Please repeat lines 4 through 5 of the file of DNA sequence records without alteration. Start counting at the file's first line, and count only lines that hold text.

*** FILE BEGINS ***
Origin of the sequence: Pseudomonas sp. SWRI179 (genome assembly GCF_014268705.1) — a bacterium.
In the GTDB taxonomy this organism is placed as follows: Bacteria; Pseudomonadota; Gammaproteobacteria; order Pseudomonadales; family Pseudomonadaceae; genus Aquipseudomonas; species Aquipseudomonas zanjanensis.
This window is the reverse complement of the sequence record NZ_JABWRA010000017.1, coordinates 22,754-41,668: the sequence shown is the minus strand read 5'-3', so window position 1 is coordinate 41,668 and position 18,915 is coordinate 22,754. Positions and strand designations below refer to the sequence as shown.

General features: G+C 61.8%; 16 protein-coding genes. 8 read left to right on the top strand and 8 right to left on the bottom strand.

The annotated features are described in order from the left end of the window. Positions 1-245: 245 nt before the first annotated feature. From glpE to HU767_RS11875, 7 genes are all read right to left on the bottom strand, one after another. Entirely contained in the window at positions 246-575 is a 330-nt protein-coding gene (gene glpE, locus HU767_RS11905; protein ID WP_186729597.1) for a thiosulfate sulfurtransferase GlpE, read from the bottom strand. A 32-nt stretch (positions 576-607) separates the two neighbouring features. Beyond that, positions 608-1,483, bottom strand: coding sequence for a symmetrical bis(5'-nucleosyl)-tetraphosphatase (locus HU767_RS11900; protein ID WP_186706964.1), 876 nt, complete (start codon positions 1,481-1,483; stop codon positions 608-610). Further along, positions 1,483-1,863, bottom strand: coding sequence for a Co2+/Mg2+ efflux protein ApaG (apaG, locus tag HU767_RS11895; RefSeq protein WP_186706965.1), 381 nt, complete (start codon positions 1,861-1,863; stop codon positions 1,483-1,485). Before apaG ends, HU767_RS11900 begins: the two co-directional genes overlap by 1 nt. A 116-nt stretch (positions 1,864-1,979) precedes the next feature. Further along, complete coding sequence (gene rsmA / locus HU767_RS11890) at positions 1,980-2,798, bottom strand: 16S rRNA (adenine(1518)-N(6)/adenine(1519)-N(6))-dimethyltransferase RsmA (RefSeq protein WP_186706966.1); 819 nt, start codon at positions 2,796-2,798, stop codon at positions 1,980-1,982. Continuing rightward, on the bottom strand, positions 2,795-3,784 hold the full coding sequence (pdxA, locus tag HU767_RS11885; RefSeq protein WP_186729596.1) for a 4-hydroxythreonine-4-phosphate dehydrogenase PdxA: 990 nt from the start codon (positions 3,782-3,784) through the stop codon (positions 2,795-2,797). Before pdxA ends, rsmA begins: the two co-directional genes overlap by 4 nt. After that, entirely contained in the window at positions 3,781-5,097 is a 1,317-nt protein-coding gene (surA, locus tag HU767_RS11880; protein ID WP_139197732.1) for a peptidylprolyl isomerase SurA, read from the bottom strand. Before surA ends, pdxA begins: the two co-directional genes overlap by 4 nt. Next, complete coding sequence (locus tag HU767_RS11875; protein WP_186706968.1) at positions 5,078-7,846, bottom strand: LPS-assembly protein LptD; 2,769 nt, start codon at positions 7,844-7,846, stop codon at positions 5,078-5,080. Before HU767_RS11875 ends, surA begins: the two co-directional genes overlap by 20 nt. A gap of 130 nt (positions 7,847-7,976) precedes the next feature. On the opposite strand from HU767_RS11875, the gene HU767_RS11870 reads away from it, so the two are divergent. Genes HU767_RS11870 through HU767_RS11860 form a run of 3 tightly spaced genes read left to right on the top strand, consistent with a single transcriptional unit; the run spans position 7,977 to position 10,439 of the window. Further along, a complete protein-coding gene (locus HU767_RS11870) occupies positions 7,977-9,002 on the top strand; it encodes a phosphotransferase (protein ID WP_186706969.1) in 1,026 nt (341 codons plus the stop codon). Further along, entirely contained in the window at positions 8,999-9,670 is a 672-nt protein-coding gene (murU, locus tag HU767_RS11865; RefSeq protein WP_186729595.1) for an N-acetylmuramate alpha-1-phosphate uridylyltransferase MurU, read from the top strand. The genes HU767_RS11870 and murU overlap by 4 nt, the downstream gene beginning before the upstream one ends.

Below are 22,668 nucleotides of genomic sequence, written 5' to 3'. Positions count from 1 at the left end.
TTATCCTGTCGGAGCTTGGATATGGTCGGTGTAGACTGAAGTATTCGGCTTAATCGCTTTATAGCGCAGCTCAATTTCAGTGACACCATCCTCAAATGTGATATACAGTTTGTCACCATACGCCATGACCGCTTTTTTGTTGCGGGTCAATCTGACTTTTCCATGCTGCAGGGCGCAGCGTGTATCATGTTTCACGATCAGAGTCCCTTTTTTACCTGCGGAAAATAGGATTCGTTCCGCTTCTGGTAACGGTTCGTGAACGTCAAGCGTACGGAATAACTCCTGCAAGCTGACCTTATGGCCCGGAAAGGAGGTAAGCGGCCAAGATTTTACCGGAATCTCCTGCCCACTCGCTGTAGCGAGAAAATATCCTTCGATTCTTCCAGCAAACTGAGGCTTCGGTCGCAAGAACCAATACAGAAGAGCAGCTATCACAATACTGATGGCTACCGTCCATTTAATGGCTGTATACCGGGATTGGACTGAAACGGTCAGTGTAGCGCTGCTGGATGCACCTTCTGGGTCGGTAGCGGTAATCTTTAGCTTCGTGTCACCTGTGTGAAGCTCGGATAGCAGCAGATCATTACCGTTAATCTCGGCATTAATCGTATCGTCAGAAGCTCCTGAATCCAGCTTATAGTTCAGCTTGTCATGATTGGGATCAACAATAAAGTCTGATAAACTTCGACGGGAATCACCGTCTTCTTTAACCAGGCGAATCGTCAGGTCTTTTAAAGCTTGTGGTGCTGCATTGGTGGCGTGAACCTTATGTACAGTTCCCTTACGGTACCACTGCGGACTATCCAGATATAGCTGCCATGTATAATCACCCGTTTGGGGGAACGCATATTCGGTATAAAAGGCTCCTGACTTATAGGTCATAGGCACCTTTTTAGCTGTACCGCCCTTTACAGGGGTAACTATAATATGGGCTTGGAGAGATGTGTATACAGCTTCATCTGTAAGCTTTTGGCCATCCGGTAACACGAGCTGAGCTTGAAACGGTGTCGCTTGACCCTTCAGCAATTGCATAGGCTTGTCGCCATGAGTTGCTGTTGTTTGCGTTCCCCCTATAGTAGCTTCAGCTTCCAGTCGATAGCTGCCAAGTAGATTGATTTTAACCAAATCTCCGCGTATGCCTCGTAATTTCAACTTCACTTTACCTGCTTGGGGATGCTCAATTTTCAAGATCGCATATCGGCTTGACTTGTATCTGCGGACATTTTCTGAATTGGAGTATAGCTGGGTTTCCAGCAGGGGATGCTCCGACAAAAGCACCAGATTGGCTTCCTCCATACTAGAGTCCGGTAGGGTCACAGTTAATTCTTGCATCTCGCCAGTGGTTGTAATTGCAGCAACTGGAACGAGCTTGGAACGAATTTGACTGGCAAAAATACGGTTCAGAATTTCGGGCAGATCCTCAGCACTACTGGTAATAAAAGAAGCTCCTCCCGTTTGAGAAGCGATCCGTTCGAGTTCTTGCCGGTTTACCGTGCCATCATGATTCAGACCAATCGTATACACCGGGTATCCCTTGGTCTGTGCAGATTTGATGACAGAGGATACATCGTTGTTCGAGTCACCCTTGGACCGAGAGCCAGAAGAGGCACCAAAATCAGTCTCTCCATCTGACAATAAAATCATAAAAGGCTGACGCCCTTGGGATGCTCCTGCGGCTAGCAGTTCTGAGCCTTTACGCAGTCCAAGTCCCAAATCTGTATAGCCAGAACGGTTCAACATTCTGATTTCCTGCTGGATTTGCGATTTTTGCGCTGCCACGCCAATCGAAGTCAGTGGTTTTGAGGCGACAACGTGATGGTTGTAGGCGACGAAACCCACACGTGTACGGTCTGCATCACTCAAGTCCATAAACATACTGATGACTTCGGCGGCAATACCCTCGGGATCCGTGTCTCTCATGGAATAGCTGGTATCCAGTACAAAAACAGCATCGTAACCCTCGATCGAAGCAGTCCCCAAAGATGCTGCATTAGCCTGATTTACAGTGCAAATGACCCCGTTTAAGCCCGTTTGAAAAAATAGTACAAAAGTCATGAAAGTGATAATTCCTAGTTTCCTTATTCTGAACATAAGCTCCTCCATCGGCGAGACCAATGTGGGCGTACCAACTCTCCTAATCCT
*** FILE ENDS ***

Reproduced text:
General features: G+C 61.8%; 16 protein-coding genes. 8 read left to right on the top strand and 8 right to left on the bottom strand.

The annotated features are described in order from the left end of the window. Positions 1-245: 245 nt before the first annotated feature. From glpE to HU767_RS11875, 7 genes are all read right to left on the bottom strand, one after another. Entirely contained in the window at positions 246-575 is a 330-nt protein-coding gene (gene glpE, locus HU767_RS11905; protein ID WP_186729597.1) for a thiosulfate sulfurtransferase GlpE, read from the bottom strand. A 32-nt stretch (positions 576-607) separates the two neighbouring features. Beyond that, positions 608-1,483, bottom strand: coding sequence for a symmetrical bis(5'-nucleosyl)-tetraphosphatase (locus HU767_RS11900; protein ID WP_186706964.1), 876 nt, complete (start codon positions 1,481-1,483; stop codon positions 608-610). Further along, positions 1,483-1,863, bottom strand: coding sequence for a Co2+/Mg2+ efflux protein ApaG (apaG, locus tag HU767_RS11895; RefSeq protein WP_186706965.1), 381 nt, complete (start codon positions 1,861-1,863; stop codon positions 1,483-1,485). Before apaG ends, HU767_RS11900 begins: the two co-directional genes overlap by 1 nt. A 116-nt stretch (positions 1,864-1,979) precedes the next feature. Further along, complete coding sequence (gene rsmA / locus HU767_RS11890) at positions 1,980-2,798, bottom strand: 16S rRNA (adenine(1518)-N(6)/adenine(1519)-N(6))-dimethyltransferase RsmA (RefSeq protein WP_186706966.1); 819 nt, start codon at positions 2,796-2,798, stop codon at positions 1,980-1,982. Continuing rightward, on the bottom strand, positions 2,795-3,784 hold the full coding sequence (pdxA, locus tag HU767_RS11885; RefSeq protein WP_186729596.1) for a 4-hydroxythreonine-4-phosphate dehydrogenase PdxA: 990 nt from the start codon (positions 3,782-3,784) through the stop codon (positions 2,795-2,797). Before pdxA ends, rsmA begins: the two co-directional genes overlap by 4 nt. After that, entirely contained in the window at positions 3,781-5,097 is a 1,317-nt protein-coding gene (surA, locus tag HU767_RS11880; protein ID WP_139197732.1) for a peptidylprolyl isomerase SurA, read from the bottom strand. Before surA ends, pdxA begins: the two co-directional genes overlap by 4 nt. Next, complete coding sequence (locus tag HU767_RS11875; protein WP_186706968.1) at positions 5,078-7,846, bottom strand: LPS-assembly protein LptD; 2,769 nt, start codon at positions 7,844-7,846, stop codon at positions 5,078-5,080. Before HU767_RS11875 ends, surA begins: the two co-directional genes overlap by 20 nt. A gap of 130 nt (positions 7,847-7,976) precedes the next feature. On the opposite strand from HU767_RS11875, the gene HU767_RS11870 reads away from it, so the two are divergent. Genes HU767_RS11870 through HU767_RS11860 form a run of 3 tightly spaced genes read left to right on the top strand, consistent with a single transcriptional unit; the run spans position 7,977 to position 10,439 of the window. Further along, a complete protein-coding gene (locus HU767_RS11870) occupies positions 7,977-9,002 on the top strand; it encodes a phosphotransferase (protein ID WP_186706969.1) in 1,026 nt (341 codons plus the stop codon). Further along, entirely contained in the window at positions 8,999-9,670 is a 672-nt protein-coding gene (murU, locus tag HU767_RS11865; RefSeq protein WP_186729595.1) for an N-acetylmuramate alpha-1-phosphate uridylyltransferase MurU, read from the top strand. The genes HU767_RS11870 and murU overlap by 4 nt, the downstream gene beginning before the upstream one ends.